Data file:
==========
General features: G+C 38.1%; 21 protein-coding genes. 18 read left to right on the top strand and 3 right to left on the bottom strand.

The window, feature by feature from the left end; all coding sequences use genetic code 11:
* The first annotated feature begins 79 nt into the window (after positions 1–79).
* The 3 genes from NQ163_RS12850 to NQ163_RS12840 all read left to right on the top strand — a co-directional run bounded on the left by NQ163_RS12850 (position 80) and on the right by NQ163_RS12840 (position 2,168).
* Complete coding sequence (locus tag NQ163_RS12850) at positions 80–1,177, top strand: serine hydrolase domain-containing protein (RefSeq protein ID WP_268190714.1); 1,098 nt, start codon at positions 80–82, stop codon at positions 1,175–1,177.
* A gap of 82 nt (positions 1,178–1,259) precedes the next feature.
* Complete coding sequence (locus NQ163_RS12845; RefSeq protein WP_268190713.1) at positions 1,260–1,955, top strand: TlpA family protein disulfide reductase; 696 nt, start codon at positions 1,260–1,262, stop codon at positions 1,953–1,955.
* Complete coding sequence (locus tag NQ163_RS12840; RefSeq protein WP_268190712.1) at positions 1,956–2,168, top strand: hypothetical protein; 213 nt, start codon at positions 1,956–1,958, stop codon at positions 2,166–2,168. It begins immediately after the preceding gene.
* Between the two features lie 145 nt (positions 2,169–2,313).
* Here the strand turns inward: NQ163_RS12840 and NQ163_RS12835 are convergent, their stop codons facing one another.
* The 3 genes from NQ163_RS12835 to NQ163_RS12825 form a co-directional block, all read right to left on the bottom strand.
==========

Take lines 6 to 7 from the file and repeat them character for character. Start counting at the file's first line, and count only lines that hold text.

* A gap of 82 nt (positions 1,178–1,259) precedes the next feature.
* Complete coding sequence (locus NQ163_RS12845; RefSeq protein WP_268190713.1) at positions 1,260–1,955, top strand: TlpA family protein disulfide reductase; 696 nt, start codon at positions 1,260–1,262, stop codon at positions 1,953–1,955.